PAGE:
Milk Bottle Cows- John Kelly inspired ~ Year 5/6 art lesson

Melbourne artist John Kelly is well known for his many cow sculptures and paintings, but they are rather intriguing because they are a boxy shape and have an elongated neck and small head. It is not until you find out the back story for these strange bovines that they make sense.

His inspiration came from a story about how life size paper mache model cows were made during WWII and placed around airfields to disguise them as farms to Japanese aircraft! The interesting part is that several artists who were serving in the army were instructed to make the cows, including William Dobell who served as an official war artist. In 1943 he won the Archibald Prize with a stylised, exaggerated portrait of fellow artist Joshua Smith, with an elongated neck and small head, which at the time was quite controversial.

So when John Kelly read about this wartime ruse, he decided to make artworks of what he named, “Dobell’s Cows” mimicking portraits Dobell had made with these long necks and small heads on his cows. He imagined how Dobell would have marked out lines to paint them as Holstein or Ayreshire cows with patched markings, maybe had them on wheels to move them around the field, stacked them up line blocks- quite a parody of events!

LESSON ACTIVITIES:

Students were shown the artwork, ‘The Incident’ by John Kelly, without any knowledge of the story behind it. I used the Visual Thinking Strategies by posing the questions:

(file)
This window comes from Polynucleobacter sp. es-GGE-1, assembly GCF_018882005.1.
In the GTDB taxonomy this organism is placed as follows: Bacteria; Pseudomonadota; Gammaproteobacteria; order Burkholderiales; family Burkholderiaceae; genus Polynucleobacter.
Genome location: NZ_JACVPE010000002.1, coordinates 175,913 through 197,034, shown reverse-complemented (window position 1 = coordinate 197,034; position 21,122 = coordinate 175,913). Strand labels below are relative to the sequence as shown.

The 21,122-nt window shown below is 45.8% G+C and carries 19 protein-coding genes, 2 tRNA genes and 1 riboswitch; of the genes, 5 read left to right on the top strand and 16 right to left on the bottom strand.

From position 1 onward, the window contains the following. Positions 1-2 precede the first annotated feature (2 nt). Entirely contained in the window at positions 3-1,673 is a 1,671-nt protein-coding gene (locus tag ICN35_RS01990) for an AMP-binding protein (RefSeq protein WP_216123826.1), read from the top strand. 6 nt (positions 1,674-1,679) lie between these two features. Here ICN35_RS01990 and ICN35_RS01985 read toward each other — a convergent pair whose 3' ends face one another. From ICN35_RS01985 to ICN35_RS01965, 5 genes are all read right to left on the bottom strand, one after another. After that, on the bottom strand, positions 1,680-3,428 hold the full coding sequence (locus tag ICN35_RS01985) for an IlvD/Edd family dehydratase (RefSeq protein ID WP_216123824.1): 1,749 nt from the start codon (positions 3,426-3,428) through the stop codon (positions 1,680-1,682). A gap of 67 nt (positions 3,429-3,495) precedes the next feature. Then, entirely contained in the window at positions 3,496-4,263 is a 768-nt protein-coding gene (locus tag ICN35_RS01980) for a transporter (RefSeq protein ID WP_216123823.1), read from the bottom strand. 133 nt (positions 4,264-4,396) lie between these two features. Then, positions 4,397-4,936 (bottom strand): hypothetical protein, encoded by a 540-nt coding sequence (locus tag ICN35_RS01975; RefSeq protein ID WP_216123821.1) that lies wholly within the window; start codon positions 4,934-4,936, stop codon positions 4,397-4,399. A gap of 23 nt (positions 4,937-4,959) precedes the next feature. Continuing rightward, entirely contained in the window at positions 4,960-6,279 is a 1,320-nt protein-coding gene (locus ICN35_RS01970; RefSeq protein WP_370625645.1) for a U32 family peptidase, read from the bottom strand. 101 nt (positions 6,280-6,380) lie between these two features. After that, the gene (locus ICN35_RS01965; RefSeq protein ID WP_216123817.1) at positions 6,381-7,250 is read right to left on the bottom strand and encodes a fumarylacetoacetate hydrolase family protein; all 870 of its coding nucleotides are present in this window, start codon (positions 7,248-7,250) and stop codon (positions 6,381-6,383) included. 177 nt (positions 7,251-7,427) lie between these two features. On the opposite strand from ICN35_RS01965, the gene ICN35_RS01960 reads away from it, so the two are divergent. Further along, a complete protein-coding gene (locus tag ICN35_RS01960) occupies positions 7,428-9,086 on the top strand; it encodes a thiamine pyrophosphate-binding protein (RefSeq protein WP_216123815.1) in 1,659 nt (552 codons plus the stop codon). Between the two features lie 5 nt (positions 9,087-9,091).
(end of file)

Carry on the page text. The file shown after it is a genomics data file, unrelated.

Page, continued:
What is going on in this picture?

What do you see that makes you say that?

What else can you find?

After students shared their thoughts, we looked at other artworks by Kelly that help build up the story. I used a Powerpoint (included with lesson plan below) with other works and a look at William Dobell’s portraits to understand how this influenced Kelly’s cows.

Use 2 Litre plastic milk bottles for the cow body.

We used corks for legs because I had a huge tub full of them, but you could just as easily secure rolled cardboard to the front and back.

Start with the legs, covering with strips of wet plaster cloth to join to the bottle, then cover the entire bottle with plaster smoothing as you go.

I sliced off edges of champagne corks to make the thin neck and glued and glued egg shaped poly balls to them. The top of the cork fitted nicely into the opening of the milk bottle with a strip of wet plaster bandage wound around to hold it in place.

When covering the head with plaster strips, ears can be shaped out of the wet plaster.

Horns can be added with the plaster or paper clay like Crayola Model Magic. Once the plaster is dry the cow is painted either black and white for a Holstein cow or reddish-tan for an Ayrshire cow.

Detailed lesson plan for John Kelly Cow models. Includes learning intention, success criteria, assessment /self evaluation rubric and Victorian curriculum standards. Also a PDF to discuss John Kelly’s cow artworks.
PDF to discuss John Kelly’s cow artworks.

Cows with Four Stomachs! Year 3/4 Art lesson

LEARNING INTENTION & SUCCESS CRITERIA:

We are learning about the 4 stomachs of a cow and how they make milk and digest food.

I can draw the the side view of a cow and colour it in a chosen breed, eg, Holstein, Ayreshire, Jersey, Guernsey, etc.

I can draw and label the four stomachs of a cow to stick behind the flap cut in the cow’s stomach.

LESSON ACTIVITIES:

Videos to learn about cow’s digestion and their 4 stomachs- list the names on board.